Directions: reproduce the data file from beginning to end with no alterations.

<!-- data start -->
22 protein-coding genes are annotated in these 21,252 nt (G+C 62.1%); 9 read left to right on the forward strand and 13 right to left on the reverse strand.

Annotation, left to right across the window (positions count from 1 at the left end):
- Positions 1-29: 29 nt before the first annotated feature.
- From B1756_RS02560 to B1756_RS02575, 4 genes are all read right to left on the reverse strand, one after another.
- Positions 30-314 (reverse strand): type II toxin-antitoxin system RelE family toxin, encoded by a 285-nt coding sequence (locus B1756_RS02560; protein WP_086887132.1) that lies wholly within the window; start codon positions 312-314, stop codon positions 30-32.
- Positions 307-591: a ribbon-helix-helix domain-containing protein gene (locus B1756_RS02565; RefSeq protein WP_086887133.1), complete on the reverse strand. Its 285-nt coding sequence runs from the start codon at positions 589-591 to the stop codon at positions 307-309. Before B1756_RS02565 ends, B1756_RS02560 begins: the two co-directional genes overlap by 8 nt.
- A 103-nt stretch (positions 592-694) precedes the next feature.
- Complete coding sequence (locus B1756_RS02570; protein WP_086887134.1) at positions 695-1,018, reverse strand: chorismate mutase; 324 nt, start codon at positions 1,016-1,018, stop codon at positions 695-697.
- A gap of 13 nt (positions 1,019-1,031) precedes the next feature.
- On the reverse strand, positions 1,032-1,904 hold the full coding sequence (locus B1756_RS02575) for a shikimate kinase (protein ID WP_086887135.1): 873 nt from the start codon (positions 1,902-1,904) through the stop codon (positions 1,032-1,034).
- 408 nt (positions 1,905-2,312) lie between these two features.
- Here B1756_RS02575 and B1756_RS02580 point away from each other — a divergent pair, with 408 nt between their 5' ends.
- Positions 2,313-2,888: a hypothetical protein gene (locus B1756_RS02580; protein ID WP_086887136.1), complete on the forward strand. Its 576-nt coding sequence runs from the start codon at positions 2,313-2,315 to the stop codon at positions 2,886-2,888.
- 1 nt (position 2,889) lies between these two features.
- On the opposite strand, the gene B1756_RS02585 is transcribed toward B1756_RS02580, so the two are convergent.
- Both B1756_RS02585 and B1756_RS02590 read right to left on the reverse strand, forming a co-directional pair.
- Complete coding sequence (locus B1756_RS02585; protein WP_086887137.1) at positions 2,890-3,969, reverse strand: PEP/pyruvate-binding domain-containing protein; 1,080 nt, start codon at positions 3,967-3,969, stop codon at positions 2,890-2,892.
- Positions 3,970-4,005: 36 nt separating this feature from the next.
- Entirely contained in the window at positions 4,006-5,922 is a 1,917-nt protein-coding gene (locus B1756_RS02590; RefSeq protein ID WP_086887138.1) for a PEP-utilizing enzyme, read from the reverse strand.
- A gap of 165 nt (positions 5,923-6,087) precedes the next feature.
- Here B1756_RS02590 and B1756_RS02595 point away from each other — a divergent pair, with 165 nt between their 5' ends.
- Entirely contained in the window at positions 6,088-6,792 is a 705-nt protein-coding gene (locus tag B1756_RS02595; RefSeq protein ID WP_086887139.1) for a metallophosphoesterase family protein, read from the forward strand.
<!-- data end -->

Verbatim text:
22 protein-coding genes are annotated in these 21,252 nt (G+C 62.1%); 9 read left to right on the forward strand and 13 right to left on the reverse strand.

Annotation, left to right across the window (positions count from 1 at the left end):
- Positions 1-29: 29 nt before the first annotated feature.
- From B1756_RS02560 to B1756_RS02575, 4 genes are all read right to left on the reverse strand, one after another.
- Positions 30-314 (reverse strand): type II toxin-antitoxin system RelE family toxin, encoded by a 285-nt coding sequence (locus B1756_RS02560; protein WP_086887132.1) that lies wholly within the window; start codon positions 312-314, stop codon positions 30-32.
- Positions 307-591: a ribbon-helix-helix domain-containing protein gene (locus B1756_RS02565; RefSeq protein WP_086887133.1), complete on the reverse strand. Its 285-nt coding sequence runs from the start codon at positions 589-591 to the stop codon at positions 307-309. Before B1756_RS02565 ends, B1756_RS02560 begins: the two co-directional genes overlap by 8 nt.
- A 103-nt stretch (positions 592-694) precedes the next feature.
- Complete coding sequence (locus B1756_RS02570; protein WP_086887134.1) at positions 695-1,018, reverse strand: chorismate mutase; 324 nt, start codon at positions 1,016-1,018, stop codon at positions 695-697.
- A gap of 13 nt (positions 1,019-1,031) precedes the next feature.
- On the reverse strand, positions 1,032-1,904 hold the full coding sequence (locus B1756_RS02575) for a shikimate kinase (protein ID WP_086887135.1): 873 nt from the start codon (positions 1,902-1,904) through the stop codon (positions 1,032-1,034).
- 408 nt (positions 1,905-2,312) lie between these two features.
- Here B1756_RS02575 and B1756_RS02580 point away from each other — a divergent pair, with 408 nt between their 5' ends.
- Positions 2,313-2,888: a hypothetical protein gene (locus B1756_RS02580; protein ID WP_086887136.1), complete on the forward strand. Its 576-nt coding sequence runs from the start codon at positions 2,313-2,315 to the stop codon at positions 2,886-2,888.
- 1 nt (position 2,889) lies between these two features.
- On the opposite strand, the gene B1756_RS02585 is transcribed toward B1756_RS02580, so the two are convergent.
- Both B1756_RS02585 and B1756_RS02590 read right to left on the reverse strand, forming a co-directional pair.
- Complete coding sequence (locus B1756_RS02585; protein WP_086887137.1) at positions 2,890-3,969, reverse strand: PEP/pyruvate-binding domain-containing protein; 1,080 nt, start codon at positions 3,967-3,969, stop codon at positions 2,890-2,892.
- Positions 3,970-4,005: 36 nt separating this feature from the next.
- Entirely contained in the window at positions 4,006-5,922 is a 1,917-nt protein-coding gene (locus B1756_RS02590; RefSeq protein ID WP_086887138.1) for a PEP-utilizing enzyme, read from the reverse strand.
- A gap of 165 nt (positions 5,923-6,087) precedes the next feature.
- Here B1756_RS02590 and B1756_RS02595 point away from each other — a divergent pair, with 165 nt between their 5' ends.
- Entirely contained in the window at positions 6,088-6,792 is a 705-nt protein-coding gene (locus tag B1756_RS02595; RefSeq protein ID WP_086887139.1) for a metallophosphoesterase family protein, read from the forward strand.